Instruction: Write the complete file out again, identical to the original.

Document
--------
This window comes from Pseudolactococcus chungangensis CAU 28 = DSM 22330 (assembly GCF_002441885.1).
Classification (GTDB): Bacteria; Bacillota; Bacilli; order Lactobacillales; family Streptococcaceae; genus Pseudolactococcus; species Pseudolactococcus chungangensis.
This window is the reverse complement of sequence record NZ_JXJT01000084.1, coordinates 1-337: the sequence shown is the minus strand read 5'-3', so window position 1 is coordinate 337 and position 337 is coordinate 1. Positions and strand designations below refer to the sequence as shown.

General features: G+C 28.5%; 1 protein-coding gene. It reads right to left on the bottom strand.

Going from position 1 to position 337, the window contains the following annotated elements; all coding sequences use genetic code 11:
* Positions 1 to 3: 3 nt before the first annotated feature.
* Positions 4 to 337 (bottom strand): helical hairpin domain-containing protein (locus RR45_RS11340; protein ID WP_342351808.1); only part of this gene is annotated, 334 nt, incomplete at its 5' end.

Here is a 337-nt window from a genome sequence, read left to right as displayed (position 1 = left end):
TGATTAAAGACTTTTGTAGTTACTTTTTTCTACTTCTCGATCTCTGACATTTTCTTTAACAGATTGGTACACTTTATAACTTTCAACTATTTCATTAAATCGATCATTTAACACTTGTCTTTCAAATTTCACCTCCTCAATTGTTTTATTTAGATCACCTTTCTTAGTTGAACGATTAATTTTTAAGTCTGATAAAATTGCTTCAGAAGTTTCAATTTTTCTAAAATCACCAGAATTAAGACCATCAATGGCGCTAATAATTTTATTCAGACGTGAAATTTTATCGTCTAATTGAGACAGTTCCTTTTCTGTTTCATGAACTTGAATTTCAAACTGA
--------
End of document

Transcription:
This window comes from Pseudolactococcus chungangensis CAU 28 = DSM 22330 (assembly GCF_002441885.1).
Classification (GTDB): Bacteria; Bacillota; Bacilli; order Lactobacillales; family Streptococcaceae; genus Pseudolactococcus; species Pseudolactococcus chungangensis.
This window is the reverse complement of sequence record NZ_JXJT01000084.1, coordinates 1-337: the sequence shown is the minus strand read 5'-3', so window position 1 is coordinate 337 and position 337 is coordinate 1. Positions and strand designations below refer to the sequence as shown.

General features: G+C 28.5%; 1 protein-coding gene. It reads right to left on the bottom strand.

Going from position 1 to position 337, the window contains the following annotated elements; all coding sequences use genetic code 11:
* Positions 1 to 3: 3 nt before the first annotated feature.
* Positions 4 to 337 (bottom strand): helical hairpin domain-containing protein (locus RR45_RS11340; protein ID WP_342351808.1); only part of this gene is annotated, 334 nt, incomplete at its 5' end.

Here is a 337-nt window from a genome sequence, read left to right as displayed (position 1 = left end):
TGATTAAAGACTTTTGTAGTTACTTTTTTCTACTTCTCGATCTCTGACATTTTCTTTAACAGATTGGTACACTTTATAACTTTCAACTATTTCATTAAATCGATCATTTAACACTTGTCTTTCAAATTTCACCTCCTCAATTGTTTTATTTAGATCACCTTTCTTAGTTGAACGATTAATTTTTAAGTCTGATAAAATTGCTTCAGAAGTTTCAATTTTTCTAAAATCACCAGAATTAAGACCATCAATGGCGCTAATAATTTTATTCAGACGTGAAATTTTATCGTCTAATTGAGACAGTTCCTTTTCTGTTTCATGAACTTGAATTTCAAACTGA